Join historian Patrick N. Allitt in exploring the story of religious life in America from the first European contacts to the late 20th century. Along the way, you learn the answers to two important questions:
- Why does America, unlike virtually any other industrial nation, continue to show so much religious vitality?
- Why are the varieties of religion found here so numerous and diverse?
The best way to look for explanations of this truly remarkable vitality and diversity, argues Professor Allitt, is to study the nation’s religious history.
On the one hand, that study includes examining religion from the directions you might expect, including its formal beliefs, ideas, communal or institutional loyalties, and its styles of worship.
But Professor Allitt also examines religion’s influence on life “beyond the pews”—investigating the subtle but important links that have long brought religion into close contact with the intellectual, social, economic, and political concerns of Americans.
To give a notable and recent example: Professor Allitt explains how Martin Luther King, Jr., used a mixture of biblical references and appeals to patriotism to press the case for civil rights.
He also reflects on American religion as a sensory experience—a phenomenon whose deep spiritual and social meanings can in part be:
- Seen in the design of churches, synagogues, mosques, and temples
- Heard in the sacred sounds of hymns, prayers, and chants
- Smelled in Catholic or Buddhist incense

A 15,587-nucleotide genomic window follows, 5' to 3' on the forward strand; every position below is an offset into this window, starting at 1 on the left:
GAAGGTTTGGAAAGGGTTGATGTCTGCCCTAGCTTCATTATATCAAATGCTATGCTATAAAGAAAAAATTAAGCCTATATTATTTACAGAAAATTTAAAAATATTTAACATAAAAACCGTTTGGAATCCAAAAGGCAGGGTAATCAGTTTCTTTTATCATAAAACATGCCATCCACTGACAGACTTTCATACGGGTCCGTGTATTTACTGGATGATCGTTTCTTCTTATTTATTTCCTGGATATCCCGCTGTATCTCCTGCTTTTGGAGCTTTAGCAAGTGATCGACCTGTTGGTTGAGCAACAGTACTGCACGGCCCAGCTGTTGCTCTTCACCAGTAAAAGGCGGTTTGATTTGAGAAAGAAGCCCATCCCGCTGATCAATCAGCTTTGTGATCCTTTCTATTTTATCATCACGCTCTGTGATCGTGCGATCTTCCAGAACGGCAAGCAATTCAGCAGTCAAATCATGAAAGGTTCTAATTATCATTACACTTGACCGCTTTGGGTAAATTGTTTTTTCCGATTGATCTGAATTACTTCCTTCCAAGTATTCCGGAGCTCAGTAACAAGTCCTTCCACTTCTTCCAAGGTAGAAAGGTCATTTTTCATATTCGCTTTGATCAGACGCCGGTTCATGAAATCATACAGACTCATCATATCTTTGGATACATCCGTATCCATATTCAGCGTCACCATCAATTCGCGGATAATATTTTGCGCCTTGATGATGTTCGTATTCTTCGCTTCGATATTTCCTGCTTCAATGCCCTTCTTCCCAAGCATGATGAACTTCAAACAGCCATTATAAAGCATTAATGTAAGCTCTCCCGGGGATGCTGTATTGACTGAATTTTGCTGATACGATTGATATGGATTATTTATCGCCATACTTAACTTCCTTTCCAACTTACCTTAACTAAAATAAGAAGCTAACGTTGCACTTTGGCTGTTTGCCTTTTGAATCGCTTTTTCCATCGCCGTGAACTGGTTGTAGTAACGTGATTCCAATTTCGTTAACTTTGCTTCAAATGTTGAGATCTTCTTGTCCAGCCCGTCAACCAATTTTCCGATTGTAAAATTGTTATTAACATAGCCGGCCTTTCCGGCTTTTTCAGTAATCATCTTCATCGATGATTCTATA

- Tasted, as you discover in learning why the casserole may be the most “Protestant” of all dishes!
The Living Voice
A wonderful feature of these lectures is Professor Allitt’s practice of reading aloud from primary sources, including first-person documents, as if to give history back its voice. Some readings are quite famous; others are rescued from obscurity.
You will find them by turns sublime, deeply moving, informative, and at times even charming. They include:
- Abraham Lincoln’s Second Inaugural Address
- Martin Luther King’s 1963 “I Have a Dream” speech
- A Civil War veteran’s memory of how Catholic sisters cared for the wounded after the Battle of Shiloh
- The heartfelt letter to Virginia’s governor in which John Rolfe explains his spiritual motives for wishing to marry Pocahontas
- An account of the religious diversity of New York City—in 1683
- An Anglican cleric’s impressions of revivalism in the Carolinas during the First Great Awakening of the 1740s.
Richly Detailed Personal Glimpses
You’ll also enjoy biographical sketches and anecdotes about dozens of brilliant, charismatic, or otherwise remarkable American religious figures, among them:
- Puritan divine Cotton Mather
- Mormon prophet Joseph Smith
- Christian Science founder Mary Baker Eddy
- The patriotic revivalist Billy Sunday, who during World War I said, “If you turn hell over, you’ll find ‘Made in Germany’ stamped on the bottom!”
After scene-setting lectures that explain the religious situation of Europe in the early modern period and the spirituality of native Americans, Professor Allitt moves on to discussions of religion during the colonial and founding eras, including:
- The Puritans
- The Great Awakenings
- The Revolution
- The flowering of uniquely American religious tendencies such as Mormonism
- The story of African American religion
- The sectional crisis and Civil War.
Religion in a Changing Society